Feral Honey Bees – The Facts
European honey bees require protection from the elements, a store of food (40lbs+honey 5lbs+ pollen) to carry them through the winter period when between 6,000 and 12,000 workers together with the queen are present. They increase to 90,000 workers, a queen and some 200 drones by July.
Shelter, where ever bees have lived they will always live, i.e. hive, skep, chimney flue, roof, soffit/ facia, behind tile hanging above ceilings in dormers etc. The only way to not have bees in residence is to prevent access, almost impossible or to fill the voids. Bees require 3 cubic feet of space (810 cu. Centimetres) If they have less space then the tendency to swarm is increased.
From 1994 in South East England conditions have changed, there are thousands of colonies fewer, the Environment is adversely affected, an Asiatic mite, varroa destructor is here, hundreds of bee keepers have given up. The mite sucks the hæmolymph from the bees and in doing so injects a paralysis virus causing the adult bees death, the mite breeding cycle causes loss of worker pupae and greatly increase the demise of hived and feral colonies, the remaining bees abscond to join healthy colonies infesting them.
Any colony present in a dwelling will therefore die out, often during late Winter or early Spring, all infected colonies will succumb within three years maximum. Only by continual swarming as at present will any bees survive outside the control of bee keepers.
Costs, expensive in terms of building work since wild bees live high, hollows in trees being the natural home. In walls and above ceilings the plaster is best removed and is the cheapest for reinstatement. Tile hanging in good order should not be disturbed, in poor order then complete retiling with fibre glass or rockwool inserted between the studs. Facias and soffitts require to be ventilated under current building regulations. Bees require only a quarter inch hole for access.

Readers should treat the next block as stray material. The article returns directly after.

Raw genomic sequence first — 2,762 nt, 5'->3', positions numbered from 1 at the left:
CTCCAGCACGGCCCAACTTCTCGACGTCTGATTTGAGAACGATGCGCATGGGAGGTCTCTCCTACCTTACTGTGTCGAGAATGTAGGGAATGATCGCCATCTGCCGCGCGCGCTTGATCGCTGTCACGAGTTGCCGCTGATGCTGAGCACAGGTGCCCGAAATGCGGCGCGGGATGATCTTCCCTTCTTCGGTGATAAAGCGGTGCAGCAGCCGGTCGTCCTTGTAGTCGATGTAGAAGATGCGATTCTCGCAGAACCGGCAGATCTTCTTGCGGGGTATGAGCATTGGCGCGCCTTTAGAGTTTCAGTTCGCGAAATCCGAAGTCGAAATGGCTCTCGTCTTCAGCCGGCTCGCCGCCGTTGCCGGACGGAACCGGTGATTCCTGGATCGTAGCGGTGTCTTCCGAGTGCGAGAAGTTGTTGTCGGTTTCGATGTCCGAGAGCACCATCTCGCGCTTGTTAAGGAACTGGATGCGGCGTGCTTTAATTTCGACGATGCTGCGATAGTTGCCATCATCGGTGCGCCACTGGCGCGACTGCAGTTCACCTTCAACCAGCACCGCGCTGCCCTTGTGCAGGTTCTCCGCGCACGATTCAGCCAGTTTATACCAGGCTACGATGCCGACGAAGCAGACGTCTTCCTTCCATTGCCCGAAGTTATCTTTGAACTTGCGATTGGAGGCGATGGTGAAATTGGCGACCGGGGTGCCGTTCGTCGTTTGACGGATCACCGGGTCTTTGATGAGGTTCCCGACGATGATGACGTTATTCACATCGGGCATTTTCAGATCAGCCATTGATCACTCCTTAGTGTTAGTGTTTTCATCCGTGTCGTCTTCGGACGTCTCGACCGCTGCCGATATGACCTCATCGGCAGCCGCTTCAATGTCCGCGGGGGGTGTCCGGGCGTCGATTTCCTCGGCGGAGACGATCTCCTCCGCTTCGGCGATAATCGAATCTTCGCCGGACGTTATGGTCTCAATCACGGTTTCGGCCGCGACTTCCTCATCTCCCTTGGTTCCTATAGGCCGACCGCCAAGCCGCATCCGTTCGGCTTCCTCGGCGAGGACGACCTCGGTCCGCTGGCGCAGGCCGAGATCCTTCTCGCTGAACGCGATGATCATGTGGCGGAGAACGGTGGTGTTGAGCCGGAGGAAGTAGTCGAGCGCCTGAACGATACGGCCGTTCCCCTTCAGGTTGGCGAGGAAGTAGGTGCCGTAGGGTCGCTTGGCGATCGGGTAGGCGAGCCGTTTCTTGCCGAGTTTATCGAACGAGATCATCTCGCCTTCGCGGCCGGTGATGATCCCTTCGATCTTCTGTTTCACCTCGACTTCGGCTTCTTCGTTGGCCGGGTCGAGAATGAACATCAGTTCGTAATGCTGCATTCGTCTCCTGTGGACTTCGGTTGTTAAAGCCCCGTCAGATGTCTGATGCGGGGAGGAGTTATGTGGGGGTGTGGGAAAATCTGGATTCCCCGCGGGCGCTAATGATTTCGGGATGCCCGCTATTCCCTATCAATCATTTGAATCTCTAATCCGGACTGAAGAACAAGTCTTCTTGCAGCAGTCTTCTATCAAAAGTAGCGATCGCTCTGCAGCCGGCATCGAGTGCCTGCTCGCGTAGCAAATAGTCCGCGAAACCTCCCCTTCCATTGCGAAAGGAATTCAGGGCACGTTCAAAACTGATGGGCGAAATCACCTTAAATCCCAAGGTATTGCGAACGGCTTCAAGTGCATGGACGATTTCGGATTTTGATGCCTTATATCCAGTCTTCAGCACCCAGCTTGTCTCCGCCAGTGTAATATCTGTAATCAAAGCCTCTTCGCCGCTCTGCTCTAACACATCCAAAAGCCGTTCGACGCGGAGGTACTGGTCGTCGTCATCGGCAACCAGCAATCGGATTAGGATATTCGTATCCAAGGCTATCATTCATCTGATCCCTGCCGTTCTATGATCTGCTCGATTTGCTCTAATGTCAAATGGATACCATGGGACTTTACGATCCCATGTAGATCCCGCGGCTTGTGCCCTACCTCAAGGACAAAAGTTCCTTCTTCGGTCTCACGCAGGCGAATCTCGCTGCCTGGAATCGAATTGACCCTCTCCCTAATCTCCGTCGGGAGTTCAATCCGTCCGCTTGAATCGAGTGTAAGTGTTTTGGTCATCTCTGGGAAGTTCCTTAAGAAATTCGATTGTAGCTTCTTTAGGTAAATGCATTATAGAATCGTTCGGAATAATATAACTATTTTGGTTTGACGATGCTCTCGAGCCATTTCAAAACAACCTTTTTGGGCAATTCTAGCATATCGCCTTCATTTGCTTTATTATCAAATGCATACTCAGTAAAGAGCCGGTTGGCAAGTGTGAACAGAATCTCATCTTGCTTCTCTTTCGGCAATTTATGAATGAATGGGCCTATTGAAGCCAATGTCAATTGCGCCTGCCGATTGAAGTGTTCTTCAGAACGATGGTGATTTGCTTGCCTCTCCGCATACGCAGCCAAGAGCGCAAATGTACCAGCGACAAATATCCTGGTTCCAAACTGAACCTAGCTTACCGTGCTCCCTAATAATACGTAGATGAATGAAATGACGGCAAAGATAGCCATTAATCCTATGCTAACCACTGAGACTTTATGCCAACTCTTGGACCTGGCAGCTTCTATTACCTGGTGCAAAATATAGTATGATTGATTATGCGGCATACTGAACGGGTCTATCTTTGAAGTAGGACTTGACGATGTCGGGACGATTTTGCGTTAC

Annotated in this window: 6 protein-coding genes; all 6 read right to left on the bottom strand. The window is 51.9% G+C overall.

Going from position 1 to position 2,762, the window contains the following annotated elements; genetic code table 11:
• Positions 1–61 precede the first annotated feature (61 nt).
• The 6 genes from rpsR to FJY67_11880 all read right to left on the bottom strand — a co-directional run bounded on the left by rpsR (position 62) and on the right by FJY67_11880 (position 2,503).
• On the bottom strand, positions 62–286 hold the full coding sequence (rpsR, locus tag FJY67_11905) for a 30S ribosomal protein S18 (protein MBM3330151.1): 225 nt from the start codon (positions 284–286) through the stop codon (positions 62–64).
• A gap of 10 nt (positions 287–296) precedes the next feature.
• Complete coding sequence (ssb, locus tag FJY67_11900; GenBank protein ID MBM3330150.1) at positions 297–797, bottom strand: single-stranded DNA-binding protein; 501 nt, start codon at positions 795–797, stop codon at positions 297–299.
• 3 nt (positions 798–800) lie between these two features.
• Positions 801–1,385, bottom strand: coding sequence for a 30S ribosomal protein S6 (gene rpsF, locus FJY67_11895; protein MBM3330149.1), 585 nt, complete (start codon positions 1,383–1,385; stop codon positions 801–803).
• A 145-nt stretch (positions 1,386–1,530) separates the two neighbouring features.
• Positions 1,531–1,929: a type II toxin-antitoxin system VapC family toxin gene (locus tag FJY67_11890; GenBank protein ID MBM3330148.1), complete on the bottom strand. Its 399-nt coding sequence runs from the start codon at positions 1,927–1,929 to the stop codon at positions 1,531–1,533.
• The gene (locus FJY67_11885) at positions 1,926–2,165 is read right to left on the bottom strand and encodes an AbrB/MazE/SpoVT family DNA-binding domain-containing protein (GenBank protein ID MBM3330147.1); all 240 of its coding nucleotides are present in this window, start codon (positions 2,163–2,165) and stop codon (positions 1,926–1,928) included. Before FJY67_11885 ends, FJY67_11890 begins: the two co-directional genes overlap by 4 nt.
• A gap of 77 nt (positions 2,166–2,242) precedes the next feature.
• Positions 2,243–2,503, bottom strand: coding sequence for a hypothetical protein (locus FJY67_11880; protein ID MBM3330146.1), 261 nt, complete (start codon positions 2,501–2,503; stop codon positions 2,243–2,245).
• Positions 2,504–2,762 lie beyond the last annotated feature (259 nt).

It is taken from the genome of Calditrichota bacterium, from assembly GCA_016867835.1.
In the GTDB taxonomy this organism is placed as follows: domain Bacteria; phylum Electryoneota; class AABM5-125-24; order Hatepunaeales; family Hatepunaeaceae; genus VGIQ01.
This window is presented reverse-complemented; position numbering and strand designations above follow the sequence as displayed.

Chimneys, bees occupy only disused flues, they recognise used flues although the odd error can happen. In the case of flues there is no need to do anything other than smoke out an incoming swarm, after three days they will not leave. Established colonies are easily removed however the costs must include a scaffold for chimneys and similar high locations. [For further information about bees in chimneys, see here.]
Poisoning is an option, however the costs are similar simply because a food substance, honey, is involved, all honey has to be removed and destroyed as it will be contaminated with pesticide which will end up in hives killing bees and in honey for human consumption. Bees are excellent thieves. Removal costs run between a £150 & £500 where scaffolding is involved. Because the bees will die and others will reoccupy my advice is to wait till bees die out and seal up entrances and any local access points. There is often honey left now upwards of 40-100lbs. This will eventually seep out as a wax moth undertaker arrives to consume the brood combs. The very strong but delicate engineering work done by the bees is quickly undone by the moth larvae, the result is pounds of honey cascading down the chimney or seeping through walls and ceilings and floors.
As with everything prevention is better than cure, the likelihood of bees taking up residence in your house is as good as you winning £5 million on the lottery jackpot unless there have been bees there before, even twenty years ago, then the odds reduce substantially. They increase where bees have previously resided.
What are the consequences of living with bees, realistically most of time you would not be bothered by them. Your home already contains many animals, plants and bacteria some of which you are aware and some you have not considered. Global warming, climate change and varroa has affected the bees and consequently how they will impinge on you. Bees resident at 2,5 metres high or less are likely to be bothersome when you are active within a three metre radius of their entrance, incidentally their entrances are always external and rarely more than one and then close to the nest. I am aware of two to three entrances as much as 2 metres apart and of one entrance two metres from the nest.